You can usually save money by enlisting other writers to swap novels with you for line edits. If you have three people reading and giving line edits, you will have to provide three line edits for them. Take the bulk of what people say and utilize it. Even with professionals, there can be a clash of interest. If one out of three people tells you something doesn’t make sense, but the other two readers had no trouble with it, go with the popular opinion. As you go forward in your writing journey, you will find people who understand your style and the feedback you are looking for.


If you are very lucky, you may find someone in your writing circle who is both good at and willing to provide content editing for you in exchange for a swap or for a low price. This form of editing is such a valuable tool to the betterment of your novel and I have seen many published works that failed to incorporate one or failed to head the advice of a good developmental editor.

If you are short on funds, I would recommend learning everything about the craft of writing and plot structure that you can. Brandon Sanderson put his college lectures on YouTube for free and Steven Pressfield does a weekly blog that focuses on writing craft and process. In addition, I would highly recommend you begin editing other peoples work on different writing platforms. Nothing has taught me so much as the practice of being critical.


Copy editors are harder to come by for small money. If you can only pay for one editor, pay for this one. If you can’t afford one, learn everything you can about grammar and sentence structure. Buy some grammar workbooks and practice. Even if you can afford an editor, you want as clean a manuscript as you can get going into the editing process. Editing takes concentration and a high level skill set. So, unless someone is doing you a favor, remember, you often get what you pay for.


What a good editor will do:

-Use respectful language in comments.

-Take more than one pass at your work (sometimes there is an extra fee for this).

-Take your style into consideration when making edits.

-Comment on the positive.

-Provide credentials and possibly a sample of their work.

-Communicate with you throughout the process.

-Make and meet a deadline.


What a good editor won’t do:

-Rewrite your work. “The cat didn’t really want to go to the vet” changed to “The cat didn’t want to go to the vet” is fine. “The cat hated the vet. She scratched John as she put her in the carrier.” Is not ok. You are the author. They are the editor.

-Demean or insult you. “I am not sure who is speaking here” is one thing. “Hello? Who IS this? I am so lost right now” is just unprofessional.

-Claim to be able to do multiple editing styles at once. A good editor focuses on the task at hand.

-Claim they got all the mistakes in one pass or baulk at the idea of a second pass (especially for copy edits).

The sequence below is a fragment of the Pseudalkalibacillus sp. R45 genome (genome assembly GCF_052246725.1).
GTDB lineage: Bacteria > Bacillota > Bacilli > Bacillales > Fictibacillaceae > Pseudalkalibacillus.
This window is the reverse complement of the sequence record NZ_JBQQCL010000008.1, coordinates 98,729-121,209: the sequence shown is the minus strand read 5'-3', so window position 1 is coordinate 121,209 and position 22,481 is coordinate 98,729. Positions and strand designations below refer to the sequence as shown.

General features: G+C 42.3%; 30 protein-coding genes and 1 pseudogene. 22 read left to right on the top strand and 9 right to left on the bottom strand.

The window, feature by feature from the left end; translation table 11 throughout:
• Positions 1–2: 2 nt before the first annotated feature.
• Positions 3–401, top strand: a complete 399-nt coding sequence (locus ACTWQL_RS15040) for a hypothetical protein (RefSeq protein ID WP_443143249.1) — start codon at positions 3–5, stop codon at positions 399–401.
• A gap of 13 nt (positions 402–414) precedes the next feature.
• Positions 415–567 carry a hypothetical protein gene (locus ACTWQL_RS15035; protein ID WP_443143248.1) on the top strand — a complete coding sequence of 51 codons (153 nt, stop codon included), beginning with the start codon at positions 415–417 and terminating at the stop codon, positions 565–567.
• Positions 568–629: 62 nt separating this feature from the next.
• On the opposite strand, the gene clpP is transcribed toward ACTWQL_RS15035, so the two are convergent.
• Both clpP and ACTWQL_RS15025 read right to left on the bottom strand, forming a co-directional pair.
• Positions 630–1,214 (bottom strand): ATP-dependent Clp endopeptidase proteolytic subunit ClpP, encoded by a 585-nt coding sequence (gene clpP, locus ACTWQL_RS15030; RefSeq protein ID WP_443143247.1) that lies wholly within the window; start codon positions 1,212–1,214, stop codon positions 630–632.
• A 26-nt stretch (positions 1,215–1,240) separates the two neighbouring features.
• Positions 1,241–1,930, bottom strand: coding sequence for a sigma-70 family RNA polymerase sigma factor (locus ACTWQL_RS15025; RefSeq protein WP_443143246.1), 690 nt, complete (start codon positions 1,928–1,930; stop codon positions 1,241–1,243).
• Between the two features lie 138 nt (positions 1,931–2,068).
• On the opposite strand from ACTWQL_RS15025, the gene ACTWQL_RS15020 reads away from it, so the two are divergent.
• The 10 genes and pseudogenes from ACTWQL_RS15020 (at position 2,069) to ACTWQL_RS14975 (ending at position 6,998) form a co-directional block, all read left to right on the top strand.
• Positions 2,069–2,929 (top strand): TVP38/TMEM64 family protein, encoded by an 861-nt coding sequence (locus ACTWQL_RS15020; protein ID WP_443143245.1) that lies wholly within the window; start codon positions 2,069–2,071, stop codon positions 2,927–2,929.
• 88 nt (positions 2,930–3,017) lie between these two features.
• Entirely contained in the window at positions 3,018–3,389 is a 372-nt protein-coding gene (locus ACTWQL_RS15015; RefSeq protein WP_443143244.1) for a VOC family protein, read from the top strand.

-Offer vague or unhelpful suggestions. Ex. “You have a misspelling on page 6.” Or “That dialogue between Jimmy and Greg was hard to follow at one point.”




Beta readers- Beta readers are people who will read your work as if they are reading it for themselves and provide feedback. This is done after line and content editing but before copy editing. They don’t have to be writers, sometimes it is better that they are not writers.


If you are really uncertain about the direction fo the book you might want to employ some beta readers first and then retool the book before going down the editing road.


I would caution against using friends and family as beta readers as they might not provide unbiased feedback. You want people who read books. If you are recruiting people from your favorite fan fiction site, then you will get readers who find that level of writing engaging enough. (Some fan fiction is excellent but a majority of it is probably lower on the literary scale than you want to be.)



A word on AI


Some people are using AI as a tool. Some use it to do their writing. Some use it for an in between, where the AI gives suggestions for where the plot should go.


I stay away from AI for two reasons. First, all AI can do is metaphorically eat books and then spit them back out in chunks and phrases. It can’t even understand what it is doing. You can read and digest books in a meaningful way. Learn to read critically and that will aid you much more than AI. Second, if you begin to rely on AI to take over when you are stuck, you will only become more and more stuck. Creativity is your flame to keep. Your job is to keep it burning. The more you rely on someone or something else to do it for you, the more difficult it will be to access it when you need it. Thousands of writers like Margaret Atwood, Nora Roberts, and George R.R. Martin, oppose the use of open AI. In the art world, it is even worse and people are loosing their jobs to AI suggestion bots that literally steal the images from their canvases.


Will times change? Will it become a more common place tool? Probably. But I think there is something to be said for saying not only “I wrote a novel” but “I wrote a novel and it is 100% made by me.”